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We added a new shrink and optimizer called R8. And we added sculpin specific optimizations into that as well. And then today, we also have the Android app bundle. And so I wanted to talk to you about all of these, show how it works inside Gradle, and give you some tips of things you need to know when you start using these new tools. So let’s first start looking at incremental dexing. So here, you have a very, very simplified version of what happens in Gradle when the compiler runs. So first we run either Java C or Kotlin C to take your Java or open source code and generate Java bytecode. And then we run DX that takes a Java bytecode and produces Dalvik bytecode. Now the nice thing that in Gradle, because of Gradle and Jet Brains’ work, Java C and Kotlin C are actually incremental. And that means that if you change one source file, it only compiles that one source file and potentially any sources that have different semantics based on that change. Now unfortunately, in Android Studio and Gradle, before 3.0, DX didn’t do any incremental work. So it still took all your Java class files and compiled each one of them to Dalvik bytecode, even if those class files haven’t changed. So in Android Studio 3.0 and above, we actually change it so that we can be incremental. So we split the DX and do two steps. One that takes the Java bytecode and compiles it to the Dalvik bytecode. And we do that per class file. So we actually generate now one dex file per class file. And that way, that step can be incremental. And then after that, we take all those dex files and merge them into a single or multiple dex files if needed. And the reason this works is that most of the time spent in dexing is actually in the compilation phase, where we take the Java bytecode, which is a stack-based machine, to Dalvik bytecode, which is register-based. And then the dex merging is more or less like a fancy concat. And so that’s a lot faster. And so we enable it by default in your debug builds. In release builds, we don’t do that. And so you pay a little bit extra for the initial build, because we need to generate more files. But then each incremental build that do you afterwards, it’s a lot faster, just because we have to do less work. There are some things you need to be aware of, though. So Java C and Kotlin C are only incremental when you are not using annotation processors. Any time you enable annotation processors, these annotation processors can reach into any part of your source. And so we cannot make that incremental. Now, Gradle is working hard to make that supported. So in Gradle 4.7, they introduce a preliminary support for incremental annotation processors. This requires some work by the annotation processor to support that, because annotation processor needs to tell Gradle how incremental it can be. And so what I’d like to ask you all is if you are an annotation processor writer, look at the stuff the Gradle is doing and see if you can support that. And if you’re using annotation processors, please read out to the developers of those that they should look at this, because it will really, really speed up your bills. So let’s go on to desugaring. What is desugaring? We hear from all people, they have it many times that they want to use modern Java features, Java 8, like lambdas, default methods and interfaces, try-with resources, et cetera. Unfortunately, a lot of these features require new bytecode and language APIs to support them. And of course, a lot of Android devices out there run older versions of the Dalvik VM that doesn’t yet support these. And the developers really want to use these features, especially as they start using new frameworks like re-active extensions. Now, I’m not sure exactly what these libraries do, but they use a lot of callbacks. And it would be much nicer if you can use lambdas there. And so what we do with desugar is we take the bytecode and calls that are generated by these new features in the Java compiler, and we convert them to something that is supported in the old system. So for instance, if you use a lambda in Java 8, we can take that and replace it with a class as if you were to handwrite it, so that you don’t have to handwrite it and we do it for you. So let’s take a look at how that works in practice. So let’s switch to the demo. So here for Android Studio project, that is just created by following the wizards and selecting a basic activity. And so if you go to the module and the module settings. You’ll see that I have set the source language to 1.8. And now it will allow me to write Java 8 language features. And if you do this, Gradle automatically figures out that it needs to run desugar for you. And so here I have some code. I have a floating action button that I want to hook up some code to, that when you click it– and all because I use Java 8, I don’t have to write new OnClickListener and implement the whole interface. Instead, I can just write a lambda and have it in be invoked. So if I go and look at the output of the Java C compiler, there is a main activity of class. And I can copy that path. There is a tool in the Java JDK called Java P, which allows you to take a class file and look at the bytecode that’s in there. And so I’ll run that. And because it generates a lot of output, I’ll pipe it to a file. And then I’m opening it in my favorites ID, Android Studio. And so if you haven’t looked at Java bytecode, don’t be afraid. It is still pretty high-level. It’s kind of readable. The only thing that’s not there is for loops, if statements, and so on. But like, if you read through it, it’s still pretty understandable. So just a lot of constants that we’re just going to skip over. And then here, we have your onCreate method that we were looking at. And in first call here, you see that there is a virtual call to the set OnClickListener. That’s the thing where we passed our lambda to. And then see that the argument before that is this invoked dynamic construction. And it tells us that it’s going to pass this OnClickListener. So what does invoke dynamic? It’s a nice feature in the Java VM that is kind of reflective. So instead of the VM immediately invoking your method, it allows the application to provide a hook in there and dispatch the method anyway you want. And so in Java, they have these things called metafactories that they use to implement these features. And so there is the specific LambdaMetafactory. And you see that here in the bottom of the file. Let’s get this argument to view. And then it passes to this lambda onCreate method, which we can see here as well. And if you look carefully, you see that it actually has the snack bar codes that we had in the body of our lambda. So what is going on here is that the first time the app is run on the JVM, it knows it needs to call this LambdaMetafactory. And that thing will actually generate the class that implements the interface on the fly. And then it will call that for the rest of the program. Now the problem is that that takes time at runtime. It adds more memory at runtime. So we don’t do that on an Androids, even in newer version of Android. And of course, in old version of Android, they don’t know about this invoke dynamic construction or the metafactory. So instead, desugar will take care of this. So let’s take a look at what’s happened in this project and when you build it using desugar. So I’m going to open the APK. There is this tool in Android Studio 3.0 and above called the APK Analyzer. It allows you to look inside the APK, both for file size of your resources, but also to see what’s inside the dex code that’s going to run on the device. So here I see all the packages in the dex codes. And I’m going to navigate to my main activity, and then the onCreate method. And I’m going to say show bytecode. So you see bytecode that is kind of similar to Java bytecode. There’s a couple of differences. Instead of using stack-based machines, we have registers. But if you are not familiar with that, don’t worry about that. So at the end of the method, we see the same call to the set OnClickListener. But the big difference is that one line above, it doesn’t show invoke dynamic or invoke custom as it would be on Android. Instead, it calls this magic class dash dash tilde lambda, and then it gets the interface field of that. So let’s take a look at that class. So you see that the class is right along there. And so what we see in the class is that it implements the OnClickListener interface. It has a static field instance. And then it has the onClick method for the OnClickListener interface. And all it does is call the generated method it contained to method body for lambda. And so now there is no Java 8 features, no Java 8 bytecodes in this code. And we can execute it on any Android version, even as low as Ice Cream Sandwich. So let’s switch back to the slides. So this is how that is integrated into the Gradle build system. After the Java C compiler runs, we run the separate process called desugar. What it does, it reads the Java bytecode. It takes out all these functions that are not supported, emits new bytecodes, and then we pass it on to DX. And so the rest of the pipeline doesn’t have to know anything about desugaring. So this is nice. You can use new Java 8 features. There’s a couple of things you need to be aware of if you do your own bytecode transformations. So there’s people who do their own bytecode transformations for code injection, crest reporting, et cetera. Because we you run desugar, we run your bytecode transformations after desugar, which means that you see all our crazy patterns like the dollar lambda codes when you’re doing your own processing. So be aware of that if you’re doing your own bytecode transformations. So let’s move on to D8. D8 is our new dexer. As I said, Android, it runs Dalvik bytecode, not Java bytecode. And dexer is the tool that takes Java bytecodes from the stack-based machine and converts it into Dalvik bytecode, which is register-based. We had this tool before called DX, but it’s pretty old. People had problems with it. And so we decided to build a new version called D8. And so the reason we build it is we want to have faster completion, because everybody always wants faster builds, we want to generate smaller code, and give people better diagnostics. By better diagnostics, I mean both the error messages that you get when you run the compiler as well as better debug information that when you’re running your app in the debugger, that you have a better understanding of what is going on. So how is D8 integrated into the Gradle build system? It’s actually quite similar to what DX is. We just swap out the X for D8. The interesting thing there is that in Android Studio 3.2, we also integrate the desugaring step into D8. So that saves us a round trip between reading and writing the class files. And so it will provide more speed up. The side effect of that, though, is that if you’re writing your own bytecode rewriters, we now run them before D8, which means that your bytecode rewriters have to support the Java 8 language. So let’s look at the demo of D8 in action. So here, I have another project that I just created using the Project Wizard. And then because I’m using Android Studio 3.2, D8 is already enabled by default. So I went into the Gradle property files and I explicitly disabled D8 because I want to show you the behavior of DX before we use D8. So in my main application, I added some code to my OnClickListener to have the snack bar print a custom message. And then I have a method get message, and I set a breakpoint. So let’s look at that when I run that in the emulator on the debugger. So the app is running. And I’m going to hit the button so that I hit the break point. So I initialize x to be the length of the empty string. So that should be 0. And so in the if statement, I expect to step through the true case. And of course, that’s what happens. And I’m going to step further. This is bizarre, right? I don’t expect my code to evaluate both the true and false case. So that’s kind of weird. So let’s see what happens if I run and see what the output is. So luckily, the output on the screen is hello there, what I expected. But there was something weird going on. But what was going on? So let’s remove this, and sync our Gradle build so that we are switching to D8. And let’s stop that and redeploy it. So while this is going on– so in DX we have this issue. And it was actually a very high start bug report. And the reason it was happening is that not only is the VM very different between stack and register, the way that debug information is stored in Java, the class files, and Dalvik is very different. In Java, it starts with the instructions, and in Dalvik, it’s a state machine. And so we had to translate both from sector register and the debug information. And so sometimes information got lost. So it might end up with a single return statement in the Dalvik bytecode, and then we couldn’t map that in the debug information. In D8, we track all the debug information carefully. And we have a whole system of assertions to make sure that we don’t lose debug information. So let’s hit the button here. We’re hitting the break point again. We step through. We’re getting to the truth branch. And we jump out of it. [APPLAUSE] Thank you. So let’s switch back to the slides. So we have done a lot of work on D8. It has better debug information, but it’s also faster. So here are some data around build time on the Google Nest app. So we shipped D8 as a preview in Android Studio 3.1. There were not always faster, but we had a lot more work since 3.1. And so in 3.2, on average, we’re about 16% faster in clean builds. And of course, incremental to builds, the delta is smaller because there is less code to compile. So still, 16% is pretty nice. So D8 is already widely used. If you’re using Android P beta, that was a release yesterday, Android P is completely built with D8. The Google Docs app is already built with D8, and then Google Photos is right now in Canary using D8. And many more Google apps will follow soon. So let’s move over to R8. R8 is our new shrinker. So why do you want a shrinker? So most people who build apps, they use a lot of libraries like Google [INAUDIBLE],, Apache Commons, RX Java, and you usually don’t use that full library. The IP might use maybe 10%, 15% of that library. Yet, if you ship it as is, you would be shipping all that code that you don’t use. And application size is important, right? People don’t want to pay for it in their bandwidth. It uses disk space on the device. And so the smaller app, the better. And there was a previous solution to this, the ProGuard tool. But we hear from people that they have issues with it. It was taking a long time. The code wasn’t as small as they wish. It didn’t really understand Android. And so we invested in building a new shrinker. We also made the error messages clearer. And of course, we understood that people are already using ProGuard, and so we decided that we wanted to be ProGuard compatible. And so we understand all of ProGuard’s keep rules. So how does ProGuard work? [INAUDIBLE] So before in Gradle, we would run ProGuard between your Java compilation and the dex generation. And the reason for that is that ProGuard is a Java-to-Java compilation. And so this added more time to your build. In Android Studio 3.2, you can enable our R8. It’s still experimental. You can enable it using the setting. And what will happen is it will replace ProGuard, desugar, D8 with one single process, R8, that does all of those steps in one go. So we ran R8 on several apps internally. This is the Nest app data. So by just swapping ProGuard for R8, we’re able to save 100K on the dex file size, and save 25% in compilation time. Now, the Nest app is highly optimized. It has very specific ProGuard keep rules, and still we were able to save quite a bit of space. We also run this on some of the system apps that are shipping with the Android OS, and on average were able to save 25% of the dex file size by just swapping ProGuard with R8. So of course, last year we announced that Kotlin is now a supported language on Android. And so we figured we need to do something for Kotlin as well. Kotlin this is amazing language. It allows you to write very succinct codes. But of course, if you write a succinct code, and it’s so powerful, it needs to generate a lot of bytecode. And so we looked into places what we could strength that further than the standard analysis.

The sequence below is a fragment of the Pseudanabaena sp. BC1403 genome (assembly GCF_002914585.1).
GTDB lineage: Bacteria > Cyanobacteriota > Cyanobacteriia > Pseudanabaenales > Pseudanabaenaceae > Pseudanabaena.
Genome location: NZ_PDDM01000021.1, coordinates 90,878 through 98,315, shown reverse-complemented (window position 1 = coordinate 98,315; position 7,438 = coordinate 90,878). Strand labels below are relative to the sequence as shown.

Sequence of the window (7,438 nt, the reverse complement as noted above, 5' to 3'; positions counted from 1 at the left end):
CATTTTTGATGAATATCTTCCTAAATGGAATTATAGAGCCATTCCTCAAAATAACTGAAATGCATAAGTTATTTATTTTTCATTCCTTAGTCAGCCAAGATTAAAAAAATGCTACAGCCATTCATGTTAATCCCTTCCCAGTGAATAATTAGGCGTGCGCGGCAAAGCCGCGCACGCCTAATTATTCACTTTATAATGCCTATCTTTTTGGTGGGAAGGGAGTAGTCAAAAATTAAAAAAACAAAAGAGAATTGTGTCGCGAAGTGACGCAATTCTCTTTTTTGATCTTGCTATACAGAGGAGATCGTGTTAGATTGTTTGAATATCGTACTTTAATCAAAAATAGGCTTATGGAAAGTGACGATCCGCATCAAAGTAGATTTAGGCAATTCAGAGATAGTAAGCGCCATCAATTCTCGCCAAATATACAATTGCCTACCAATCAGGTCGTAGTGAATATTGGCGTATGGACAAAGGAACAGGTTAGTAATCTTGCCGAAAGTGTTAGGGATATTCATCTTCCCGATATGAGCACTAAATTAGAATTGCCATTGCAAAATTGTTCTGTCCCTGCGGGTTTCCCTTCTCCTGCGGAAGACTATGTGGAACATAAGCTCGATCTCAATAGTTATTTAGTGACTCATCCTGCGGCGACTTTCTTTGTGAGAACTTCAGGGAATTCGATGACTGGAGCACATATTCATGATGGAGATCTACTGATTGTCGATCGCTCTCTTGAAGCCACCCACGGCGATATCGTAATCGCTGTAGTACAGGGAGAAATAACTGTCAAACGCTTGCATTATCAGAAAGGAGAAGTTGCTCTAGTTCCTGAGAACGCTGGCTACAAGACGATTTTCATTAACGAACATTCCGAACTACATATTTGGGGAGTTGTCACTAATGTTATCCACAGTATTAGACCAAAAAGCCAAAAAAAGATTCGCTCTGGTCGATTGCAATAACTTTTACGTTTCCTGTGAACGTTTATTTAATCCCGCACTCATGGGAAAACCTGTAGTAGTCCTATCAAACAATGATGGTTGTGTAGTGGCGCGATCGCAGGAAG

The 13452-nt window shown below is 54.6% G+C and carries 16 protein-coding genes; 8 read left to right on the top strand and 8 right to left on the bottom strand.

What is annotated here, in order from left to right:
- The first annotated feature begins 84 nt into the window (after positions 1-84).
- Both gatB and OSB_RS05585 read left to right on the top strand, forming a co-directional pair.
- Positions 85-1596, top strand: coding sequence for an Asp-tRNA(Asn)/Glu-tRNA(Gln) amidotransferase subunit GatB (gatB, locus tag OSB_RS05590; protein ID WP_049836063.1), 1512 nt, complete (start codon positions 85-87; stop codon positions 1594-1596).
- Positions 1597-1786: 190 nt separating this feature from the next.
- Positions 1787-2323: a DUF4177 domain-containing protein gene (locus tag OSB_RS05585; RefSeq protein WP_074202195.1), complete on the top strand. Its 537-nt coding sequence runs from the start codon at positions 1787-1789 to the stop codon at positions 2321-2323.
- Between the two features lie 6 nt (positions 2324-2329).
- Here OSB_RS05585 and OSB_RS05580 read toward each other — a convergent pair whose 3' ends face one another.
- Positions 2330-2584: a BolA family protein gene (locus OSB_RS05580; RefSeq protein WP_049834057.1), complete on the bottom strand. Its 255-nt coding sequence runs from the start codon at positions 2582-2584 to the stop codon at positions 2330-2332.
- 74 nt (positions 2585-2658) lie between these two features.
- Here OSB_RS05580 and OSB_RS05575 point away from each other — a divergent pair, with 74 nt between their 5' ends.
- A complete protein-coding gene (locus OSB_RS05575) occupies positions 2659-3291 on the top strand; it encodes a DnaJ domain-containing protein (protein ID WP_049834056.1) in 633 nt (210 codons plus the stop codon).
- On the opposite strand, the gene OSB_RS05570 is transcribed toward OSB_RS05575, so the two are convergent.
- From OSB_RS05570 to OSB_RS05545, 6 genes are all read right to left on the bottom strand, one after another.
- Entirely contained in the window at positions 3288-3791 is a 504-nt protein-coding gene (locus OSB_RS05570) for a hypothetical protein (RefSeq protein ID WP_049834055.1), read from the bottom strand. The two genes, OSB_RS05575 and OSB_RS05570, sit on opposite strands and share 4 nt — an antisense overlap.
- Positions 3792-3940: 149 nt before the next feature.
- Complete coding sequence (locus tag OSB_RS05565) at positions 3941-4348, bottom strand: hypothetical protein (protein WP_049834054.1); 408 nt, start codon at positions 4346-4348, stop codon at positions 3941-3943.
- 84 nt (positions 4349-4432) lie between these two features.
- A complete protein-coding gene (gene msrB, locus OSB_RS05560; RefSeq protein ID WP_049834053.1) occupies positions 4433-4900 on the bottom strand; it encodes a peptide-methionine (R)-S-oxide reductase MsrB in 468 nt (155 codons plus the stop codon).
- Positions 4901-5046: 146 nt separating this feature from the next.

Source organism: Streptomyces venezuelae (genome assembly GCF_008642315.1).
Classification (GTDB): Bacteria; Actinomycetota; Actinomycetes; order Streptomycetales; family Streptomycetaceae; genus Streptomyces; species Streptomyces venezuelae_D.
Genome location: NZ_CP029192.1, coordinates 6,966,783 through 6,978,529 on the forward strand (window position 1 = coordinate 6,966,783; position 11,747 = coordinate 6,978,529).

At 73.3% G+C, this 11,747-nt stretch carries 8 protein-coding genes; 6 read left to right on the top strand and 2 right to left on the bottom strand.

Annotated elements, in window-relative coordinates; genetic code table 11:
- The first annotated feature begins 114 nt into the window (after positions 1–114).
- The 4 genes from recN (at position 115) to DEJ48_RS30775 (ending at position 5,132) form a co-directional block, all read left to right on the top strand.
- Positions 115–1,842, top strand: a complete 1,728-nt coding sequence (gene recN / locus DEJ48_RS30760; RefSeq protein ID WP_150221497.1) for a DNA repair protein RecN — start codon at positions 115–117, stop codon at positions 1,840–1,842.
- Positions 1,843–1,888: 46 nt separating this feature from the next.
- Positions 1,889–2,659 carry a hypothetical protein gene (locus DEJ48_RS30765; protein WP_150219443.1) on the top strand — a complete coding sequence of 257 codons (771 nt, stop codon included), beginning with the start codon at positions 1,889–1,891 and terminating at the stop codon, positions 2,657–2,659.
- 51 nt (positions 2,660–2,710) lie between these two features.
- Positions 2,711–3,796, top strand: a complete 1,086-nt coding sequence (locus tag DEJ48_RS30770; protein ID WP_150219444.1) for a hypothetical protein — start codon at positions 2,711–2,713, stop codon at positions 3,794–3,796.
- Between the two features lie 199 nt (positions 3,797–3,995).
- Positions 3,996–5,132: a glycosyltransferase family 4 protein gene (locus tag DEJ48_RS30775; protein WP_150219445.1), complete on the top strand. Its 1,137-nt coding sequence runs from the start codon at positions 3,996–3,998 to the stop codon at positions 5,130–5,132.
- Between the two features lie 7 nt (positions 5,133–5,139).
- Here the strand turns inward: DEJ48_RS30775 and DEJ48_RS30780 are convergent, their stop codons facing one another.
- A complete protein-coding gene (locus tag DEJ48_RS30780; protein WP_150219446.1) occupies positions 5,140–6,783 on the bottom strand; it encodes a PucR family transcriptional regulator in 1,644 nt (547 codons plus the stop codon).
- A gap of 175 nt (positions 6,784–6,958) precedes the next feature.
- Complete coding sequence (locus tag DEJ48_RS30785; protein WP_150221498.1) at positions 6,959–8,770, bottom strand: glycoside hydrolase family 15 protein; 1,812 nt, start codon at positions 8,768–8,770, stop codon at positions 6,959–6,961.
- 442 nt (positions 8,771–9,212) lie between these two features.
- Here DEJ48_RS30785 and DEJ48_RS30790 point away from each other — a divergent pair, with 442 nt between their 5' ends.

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And so we found a couple places where we could do things like class merging, especially around lambdas, we do more nullness analysis, et cetera. So let’s take a look at that demo. So here I have a Kotlin application. For those of you haven’t programmed Kotlin, this is a data class, which is a class that it generates a lot of code for you. So you have a couple fields here that are really properties. So it generates getters and setters, equals, get hash code, et cetera. And then here, I have an extension method that tells it that if I see a collection that’s instantiated to the type car, at this extra method, it allows me to search for make and model. And so in the class, I’m using the sequence operators of Kotlin to do a couple of filters and groupize. Now, normally you wouldn’t write this many filters in a row. You would probably just put all the Boolean logic in one filter. But they wanted to show you what happens with multiple filters. So normally, Kotlin will compile each of these lambdas into its own class. And so each lambda you use adds a new class. And that’s not really what you want in a dex file, because you always want to keep the methods reference count low. So let’s take a look at what happens when we do with R8. In this project, enabled R8 by setting this property. And let’s take a look what happens in the output APK. So here, my class is dex again. The main activity– and I added a call to that method, in the onCreate method. And so here in the onCreate method, you see that there is this new instance to this lambda group class. And the interesting thing is that lambda group class is not defined in a package. It’s defined at the top level. So let’s take a look at that. Here in the dex file, there is this [INAUDIBLE] lambda group class. And you see it implements the Kotlin function one interface. And it has two instance fields. One, which is of type objects, is named capture, and the other one is ID. And then the constructor takes both the ID and the objects and sets the variables. And then here, in the invoke method, we see that it has this packet switched. And so what we’re doing is we’re regenerating, basically, the bytecode equivalent of a switch statement. We switch over the ID that was passed into the constructor to figure out which piece of code to call. And so if you scroll through here, you’ll see that the call to get here, the property read model, are all in this piece of code. And then you see here that we have the switch. And so what is going on is we find that we have lambdas that are of the same signature, basically they implement the same interface, and they have the same capture variables. And so we can take all the different lambdas and merge them into one class, which allows you to have less metadata and less method references. So let’s switch back to the slides. Kotlin is something we’re very excited about, and it’s becoming more and more important. And so with R8, we’re going to keep adding new optimizations for Kotlin. We’re doing the lambda merging, no analysis, and we’re adding many more. And so hopefully, R8 will really help you get your Kotlin code even smaller. Lastly, we announced Android app bundle yesterday. One of the things that comes with Android app bundle is dynamic features. And so you cannot only split your APK by resources, languages, et cetera. You can now also split your features into multiple APKs. And that’s of course, great, because not everybody uses every feature of your app. And now the downside– and we heard this already with Instant Apps last year– instead, it makes it harder to run ProGuard or R8 over your app, because these tools, they are based on doing whole program analysis. And now you don’t have a single program anymore. And so what we came up with is a way to take all your different features, add them, and pass them as one command line into ProGuard or R8 so that it is effectively a whole program. And then program R8 will spit out a single jar or dex file. And then we can take that information, the ProGuard mapping file and the original feature jars, and with that information, we have enough data to reconstitute the different dex files. And so we have this new dex splitter, which is based on the D8 code base. And it will spit out the whole program again into different modules. And now you can apply shrinking and optimizations to your features as well. So this is coming soon. It will be in Android Studio 3.2 by the time it reaches stable. So we looked at a whole bunch of different compiler work that we’ve done over the last year. Some of it is already stable. Incremental dexing, it was introduced in Android Studio 3.0, desugar stand alone was Studio 3.0. In Android Studio 3.2 we’re enabling D8 and desugaring as part of that. And then in Android Studio 3.2, we’re introducing R8 as an experimental feature. Please use it. We announced that DX will be deprecated as soon as we find no more major issues in D8. So before even a year or so, DX will be gone. So we’d like you to try it out. File bugs– so if you go in Android Studio to the Help menu, there is a Submit Feedback option, which will immediately dump you into the Issue Tracker. And then you can easily file a bug. Our team is very responsive to these bugs. There is another session tomorrow that’s called Effective ProGuard Keep Rules for Smaller Applications. And it’s basically a how-to on how to start using ProGuard or R8 by one of the developers on the R8 team. Please fill out the survey on the I/O schedule about this talk as well. Thanks, everybody! [MUSIC PLAYING]